"He could not sleep at her place."
Translation:Er könne nicht bei ihr schlafen.
Can anyone explain, or point to an explanation, of the konne / konnte distinction? does it have a direct english analog?
I'll give it a go but I'm sure a German could do better With können it is often better to use "to be able" version of the verb rather than can.
Konnte is past tense so "er konnte das machen" can translate to "he was able to do that"
"Er könne nicht bei ihr schlafen." means either "[he said], he is unable to sleep at her house" ie reported speech sentence or "[If she invited him to stay over,] he would not be able to sleep at her place" ie conditional sentence
But I have to say this form of the subjunctive (called Subjunctive 1) is very rarely used for a conditional sentence and think that it normally only used for formal writing and almost never in spoken german.
I really don't like this Duolingo sentence because it uses a concept which is difficult for German learners and has many subtleties without making the context clear.
Thanks for making that clear in any case. I understand better now. And although it's a surprise when Duolingo throws in a sentence like this one, it does help spark discussions that can further our education so as long as that's going on, I'm fine with it.
From what i understood könne is not used any more for could as conditional present, but one shall use könnte. konnte is the past form of could not the conditional present. Dou does not present könne as a form of can
It gave me "He could not sleep at her place" to translate and I tried "Er konnte nicht bei ihr zu Hause schlafen."
The correct answer was "Er konnte nicht bei ihr schlafen."
Why don't we use any word to designate her place? Otherwise it sounds more like "He could not sleep with her" which doesn't seem correct, translation-wise. Can anyone shed light on this?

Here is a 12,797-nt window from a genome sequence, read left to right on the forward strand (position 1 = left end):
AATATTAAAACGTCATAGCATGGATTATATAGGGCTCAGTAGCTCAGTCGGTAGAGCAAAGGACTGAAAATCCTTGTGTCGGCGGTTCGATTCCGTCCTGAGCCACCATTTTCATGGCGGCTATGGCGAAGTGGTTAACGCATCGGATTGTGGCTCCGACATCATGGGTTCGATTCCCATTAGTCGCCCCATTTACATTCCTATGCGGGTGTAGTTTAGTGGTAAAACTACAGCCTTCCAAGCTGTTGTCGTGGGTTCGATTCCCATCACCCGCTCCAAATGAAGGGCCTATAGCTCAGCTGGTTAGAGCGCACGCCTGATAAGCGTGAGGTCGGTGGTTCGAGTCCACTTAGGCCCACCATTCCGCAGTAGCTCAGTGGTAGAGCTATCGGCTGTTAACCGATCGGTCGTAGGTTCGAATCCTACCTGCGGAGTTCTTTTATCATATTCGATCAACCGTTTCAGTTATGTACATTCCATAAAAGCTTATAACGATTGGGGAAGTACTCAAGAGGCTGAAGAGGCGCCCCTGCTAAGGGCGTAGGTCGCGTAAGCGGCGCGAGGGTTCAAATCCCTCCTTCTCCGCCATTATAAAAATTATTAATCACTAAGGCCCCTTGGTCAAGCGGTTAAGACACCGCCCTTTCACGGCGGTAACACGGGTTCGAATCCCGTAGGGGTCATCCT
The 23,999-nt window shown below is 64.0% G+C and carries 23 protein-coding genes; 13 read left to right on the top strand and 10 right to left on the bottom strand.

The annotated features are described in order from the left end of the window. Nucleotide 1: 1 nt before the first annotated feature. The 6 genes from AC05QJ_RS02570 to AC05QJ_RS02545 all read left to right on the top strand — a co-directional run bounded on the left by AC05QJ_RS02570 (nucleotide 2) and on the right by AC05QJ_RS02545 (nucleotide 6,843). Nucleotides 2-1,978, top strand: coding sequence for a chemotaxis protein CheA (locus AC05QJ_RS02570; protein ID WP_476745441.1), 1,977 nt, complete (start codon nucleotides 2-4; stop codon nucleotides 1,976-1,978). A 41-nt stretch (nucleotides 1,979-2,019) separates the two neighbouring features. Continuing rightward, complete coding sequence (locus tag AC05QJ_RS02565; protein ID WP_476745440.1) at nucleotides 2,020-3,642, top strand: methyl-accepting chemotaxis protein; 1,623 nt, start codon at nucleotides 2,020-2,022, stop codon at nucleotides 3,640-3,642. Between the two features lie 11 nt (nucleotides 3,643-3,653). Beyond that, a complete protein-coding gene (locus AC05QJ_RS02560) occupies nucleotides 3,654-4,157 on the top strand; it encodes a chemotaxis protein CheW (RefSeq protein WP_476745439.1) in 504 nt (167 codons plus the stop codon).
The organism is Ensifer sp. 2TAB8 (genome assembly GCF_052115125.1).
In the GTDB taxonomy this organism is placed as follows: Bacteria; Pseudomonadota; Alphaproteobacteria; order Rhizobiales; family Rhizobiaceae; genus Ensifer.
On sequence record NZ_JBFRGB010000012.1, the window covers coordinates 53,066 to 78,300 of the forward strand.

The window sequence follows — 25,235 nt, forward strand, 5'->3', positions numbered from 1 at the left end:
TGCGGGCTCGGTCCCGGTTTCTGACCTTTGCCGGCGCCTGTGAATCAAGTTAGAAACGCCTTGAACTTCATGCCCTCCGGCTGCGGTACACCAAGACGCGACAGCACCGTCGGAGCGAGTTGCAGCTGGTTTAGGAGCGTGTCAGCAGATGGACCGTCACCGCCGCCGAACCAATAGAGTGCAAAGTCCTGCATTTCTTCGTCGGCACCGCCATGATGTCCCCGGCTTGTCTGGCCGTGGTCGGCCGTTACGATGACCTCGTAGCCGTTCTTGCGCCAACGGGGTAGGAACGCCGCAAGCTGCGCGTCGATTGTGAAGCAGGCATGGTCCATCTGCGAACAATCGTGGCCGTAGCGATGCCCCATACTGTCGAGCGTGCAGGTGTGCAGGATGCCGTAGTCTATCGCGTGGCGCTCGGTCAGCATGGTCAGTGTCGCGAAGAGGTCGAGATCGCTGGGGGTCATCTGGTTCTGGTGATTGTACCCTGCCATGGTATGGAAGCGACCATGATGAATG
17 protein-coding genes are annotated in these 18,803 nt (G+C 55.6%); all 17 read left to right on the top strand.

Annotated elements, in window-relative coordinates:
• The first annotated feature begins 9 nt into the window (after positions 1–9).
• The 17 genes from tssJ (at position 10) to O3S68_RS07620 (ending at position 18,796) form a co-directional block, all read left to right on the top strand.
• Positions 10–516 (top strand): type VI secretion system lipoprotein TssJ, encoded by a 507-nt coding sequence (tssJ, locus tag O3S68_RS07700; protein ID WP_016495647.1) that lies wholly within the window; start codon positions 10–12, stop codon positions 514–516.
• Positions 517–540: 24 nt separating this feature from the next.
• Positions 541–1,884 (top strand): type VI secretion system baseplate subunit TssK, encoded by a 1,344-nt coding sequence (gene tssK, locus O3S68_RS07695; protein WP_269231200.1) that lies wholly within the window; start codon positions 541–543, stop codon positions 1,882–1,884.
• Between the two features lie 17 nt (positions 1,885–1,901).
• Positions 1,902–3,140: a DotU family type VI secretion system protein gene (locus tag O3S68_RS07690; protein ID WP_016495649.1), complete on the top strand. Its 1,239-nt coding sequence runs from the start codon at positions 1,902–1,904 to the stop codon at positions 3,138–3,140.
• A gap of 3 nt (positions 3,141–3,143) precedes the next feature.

bei mir, bei dir,... bei ihnen means "my/your ... house/flat/place" so you don't need both bei ihr and zu Hause
@duoderSie: Could you please comment on cdriver.aus' question? I am wondering the same as he/she. Thanks!
Er könne nicht bei ihr schlafen??? last time when I put it this way it said it should be Er könne bei ihr nicht schlafen:(((
This is also grammatically correct. Where nicht goes makes a very subtle difference but is usually unimportant. (i'll use the non subjunctive in the examples)
"Er kann nicht bei ihr schlafen" "he is not able to sleep at her house"
"Er kann bei ihr nicht schlafen" "it is sleep that he is unable to do at her house"
so the first sentence implies - he can sleep somewhere but not at her house.
The second sentence suggests - he can lay on the sofa under a blanket, but could he fall asleep? no.
If unsure I try to put nicht just before the verbs at the end of the sentence.
Thanks for the reminder. Maybe another way to say it is that the "nicht" negates the element directly after it.
How can one know when to use the subjunctive 1 and when the subjunctive 2? Here there is no context!
Duolingo is allowing both subjunctive 1 and 2 here: könne & könnte. This was my translation, counted as correct: Er könnte nicht bei ihr schlafen.
Here "bei" is used in something of a fixed expression. No need for "Haus." Bei + Rosemarie = "at Rosemarie's (house)." So "They were eating dinner at Rosemarie's" = Sie haben Abendessen bei Rosemarie gegessen.
Now replace Rosemarie with the personal pronoun "her" ("bei" takes dative, so you need 'ihr"). = Sie haben Abendessen bei ihr gegessen.
"ihres" is the wrong form of the personal pronoun for her. You need dative, not genetive. If you did want to go ahead and literally say "her house," you would still need the dative/neuter form of "her" because of "bei": = Sie haben Abendessen bei ihrem Haus.
Can somebody explain why "Er könne bei ihr Platz nicht schlafen" is wrong?
Simple "Platz" ist not used to mean home. In english saying "my place" is a bit slangy.
As explained to me, after " bei " you would need the dative case. Also in English, we do say, "we are staying at Joe's "for example. In German it is this way.